Before dawn on 3 January 2002, the Israeli navy seized a freighter packed with 50 tons of sophisticated weapons bound for the Palestinian territories. The captain of the ship was a senior officer of the Palestinian naval police. The sophistication of the smuggling attempt, the costs associated with purchasing Iranian weapons and Israeli intelligence reports all made clear that this operation was organized and financed by high officials in the Palestinian Authority.

  Despite the overwhelming evidence, Palestinian officials vehemently denied responsibility. In a letter circulated on 9 January 2002 (A/ES-10/137), the suggestion of official Palestinian responsibility was called “insane” . The letter stated that “The Israeli story defies logic and any common sense.” As late as 8 February, an official Palestinian Authority communiqué declared that: “Regarding the armed ship, the leadership reiterates that it has no knowledge of the issue.”

  Today, we know that responsibility for the Karin A affair lies with the highest echelons of the Palestinian leadership. On 31 August 2001 Adel al-Mughrabi, a Palestinian naval officer, purchased the Karin A in Lebanon with $400,000 provided by Fuad Shoubaki, Yasser Arafat’s chief financial officer and a close confidant of the Chairman. Shoubaki was also in charge of financing the Fatah branches that carry out terrorist activities under the name of the Al-Aqsa Brigades.

  Despite this and other accumulating evidence of the official Palestinian Authority role in inciting and organizing violence against Israel, Palestinian representatives have continued to maintain their innocence, asserting that terrorism emanates only from groups outside of the Palestinian Authority. Now, it is well known that the Tanzim and the Al-Aqsa Brigades operate under the direct authority of Chairman Arafat and that Chairman Arafat has chosen to reassert his authority by perpetrating more acts of terror than even Hamas or Islamic Jihad.

  It is also known that the official Palestinian media — newspapers, television and radio — incite the population, including the youngest of children, to hatred and violence, with graphic images of violence, programmes that glorify Palestinian terrorism and fiery speeches by political and spiritual leaders that call for violence against Jews.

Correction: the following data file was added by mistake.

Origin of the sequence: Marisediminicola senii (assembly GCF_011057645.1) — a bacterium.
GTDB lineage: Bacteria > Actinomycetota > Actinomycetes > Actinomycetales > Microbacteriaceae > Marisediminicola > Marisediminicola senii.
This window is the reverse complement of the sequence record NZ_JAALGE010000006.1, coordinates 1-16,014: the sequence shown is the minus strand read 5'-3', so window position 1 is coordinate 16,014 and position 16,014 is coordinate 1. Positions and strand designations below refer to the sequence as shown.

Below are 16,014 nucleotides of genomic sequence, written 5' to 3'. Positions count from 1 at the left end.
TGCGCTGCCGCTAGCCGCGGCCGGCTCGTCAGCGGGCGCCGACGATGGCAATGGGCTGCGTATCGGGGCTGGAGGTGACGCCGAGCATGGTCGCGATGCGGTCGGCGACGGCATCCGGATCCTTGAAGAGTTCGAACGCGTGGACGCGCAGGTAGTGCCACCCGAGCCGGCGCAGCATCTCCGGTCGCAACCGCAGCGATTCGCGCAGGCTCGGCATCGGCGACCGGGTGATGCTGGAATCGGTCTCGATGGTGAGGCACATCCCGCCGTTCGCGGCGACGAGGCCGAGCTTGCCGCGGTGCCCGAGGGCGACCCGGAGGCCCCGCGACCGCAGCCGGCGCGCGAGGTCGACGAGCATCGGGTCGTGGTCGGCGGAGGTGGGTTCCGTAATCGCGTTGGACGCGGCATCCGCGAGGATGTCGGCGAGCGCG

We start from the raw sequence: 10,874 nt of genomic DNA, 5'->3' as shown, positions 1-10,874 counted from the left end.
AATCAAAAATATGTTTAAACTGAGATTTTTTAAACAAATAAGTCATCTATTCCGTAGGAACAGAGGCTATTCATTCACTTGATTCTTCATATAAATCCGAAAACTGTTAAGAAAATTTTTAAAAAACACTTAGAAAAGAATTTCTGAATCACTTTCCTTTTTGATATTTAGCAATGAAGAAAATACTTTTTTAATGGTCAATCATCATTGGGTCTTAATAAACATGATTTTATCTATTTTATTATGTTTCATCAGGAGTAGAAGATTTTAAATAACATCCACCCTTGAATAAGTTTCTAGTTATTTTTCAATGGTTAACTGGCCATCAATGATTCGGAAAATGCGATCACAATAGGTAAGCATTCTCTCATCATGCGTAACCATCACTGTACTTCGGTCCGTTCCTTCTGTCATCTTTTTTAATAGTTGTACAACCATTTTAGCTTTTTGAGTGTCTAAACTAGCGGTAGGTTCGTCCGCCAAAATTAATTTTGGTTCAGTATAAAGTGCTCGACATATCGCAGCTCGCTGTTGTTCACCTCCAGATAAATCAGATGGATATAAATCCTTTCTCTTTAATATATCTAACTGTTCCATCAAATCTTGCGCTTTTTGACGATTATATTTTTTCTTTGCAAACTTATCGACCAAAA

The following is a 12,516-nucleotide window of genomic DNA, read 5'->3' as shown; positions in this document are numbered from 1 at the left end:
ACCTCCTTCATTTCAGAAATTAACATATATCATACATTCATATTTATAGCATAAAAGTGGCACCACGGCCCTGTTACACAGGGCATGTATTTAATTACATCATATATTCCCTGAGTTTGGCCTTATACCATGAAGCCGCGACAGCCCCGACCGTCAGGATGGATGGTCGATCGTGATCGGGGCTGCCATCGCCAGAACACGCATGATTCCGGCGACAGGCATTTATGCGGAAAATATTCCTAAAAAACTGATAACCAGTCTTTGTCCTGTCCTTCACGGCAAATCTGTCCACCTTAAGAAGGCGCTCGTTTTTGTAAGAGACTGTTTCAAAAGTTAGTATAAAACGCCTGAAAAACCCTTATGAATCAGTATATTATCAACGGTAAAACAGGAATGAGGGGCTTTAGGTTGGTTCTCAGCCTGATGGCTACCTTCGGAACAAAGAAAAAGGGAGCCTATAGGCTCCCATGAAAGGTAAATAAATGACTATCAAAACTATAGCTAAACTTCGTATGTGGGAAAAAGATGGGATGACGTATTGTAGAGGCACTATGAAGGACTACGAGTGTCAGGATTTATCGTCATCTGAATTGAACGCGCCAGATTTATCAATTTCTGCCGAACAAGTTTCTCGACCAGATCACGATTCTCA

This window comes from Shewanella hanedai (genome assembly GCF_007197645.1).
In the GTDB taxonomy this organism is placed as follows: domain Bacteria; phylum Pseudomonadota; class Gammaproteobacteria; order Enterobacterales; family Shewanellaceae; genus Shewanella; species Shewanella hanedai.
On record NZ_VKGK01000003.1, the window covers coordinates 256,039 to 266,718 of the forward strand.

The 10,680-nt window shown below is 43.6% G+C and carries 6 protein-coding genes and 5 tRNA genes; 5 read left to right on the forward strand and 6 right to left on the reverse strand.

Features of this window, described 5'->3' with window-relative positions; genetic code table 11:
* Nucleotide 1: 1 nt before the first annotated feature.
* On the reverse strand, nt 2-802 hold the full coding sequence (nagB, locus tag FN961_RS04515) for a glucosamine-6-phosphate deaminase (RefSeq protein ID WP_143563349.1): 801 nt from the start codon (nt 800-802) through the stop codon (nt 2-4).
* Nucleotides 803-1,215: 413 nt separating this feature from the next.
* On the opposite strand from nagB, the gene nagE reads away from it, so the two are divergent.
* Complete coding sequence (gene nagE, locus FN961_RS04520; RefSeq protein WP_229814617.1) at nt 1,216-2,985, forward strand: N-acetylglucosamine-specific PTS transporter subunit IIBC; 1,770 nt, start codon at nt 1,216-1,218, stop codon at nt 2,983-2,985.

Recently, Israel has discovered documents in Chairman Arafat’s Ramallah compound and elsewhere, which were sent last week to the Secretary-General and which constitute irrefutable proof of the central role played by Chairman Arafat and other high officials in the Palestinian Authority in organizing, inciting and financing acts of terror. They even include a call by Chairman Arafat himself to Israel’s Arab citizens to “draw with blood the map of one homeland”.

  Almost immediately after Israel publicized the contents of these documents, Palestinian accusations and recriminations began. They denied their authenticity, called them fakes and forgeries and levelled their now famous accusation that the information had been taken out of context. In the Security Council, Israel’s accusations were called stupid. Here again, the truth will ultimately prove itself overwhelming.

  My purpose here is not to deny the suffering of the Palestinian people, but rather to highlight a disturbing pattern of Palestinian behaviour. Rather than accept responsibility for their actions and live up to their commitments, the Palestinians continually demonstrate their preference for levelling unfounded accusations that in turn serve as a basis for further action in the United Nations.

  This is precisely the pattern of behaviour that led to the establishment of a fact-finding committee in Jenin. Israel accepted the need for the international community to develop accurate information regarding the incidents in Jenin. We asked only that the fact-finding team have its objectives and parameters clearly specified in accordance with the guidelines that this Assembly has established, in resolution 46/59 of 1991, and in accordance with paragraph 2 of Security Council resolution 1405 (2002). The Israeli Cabinet raised six points of concern that stem directly from these agreed parameters and guidelines.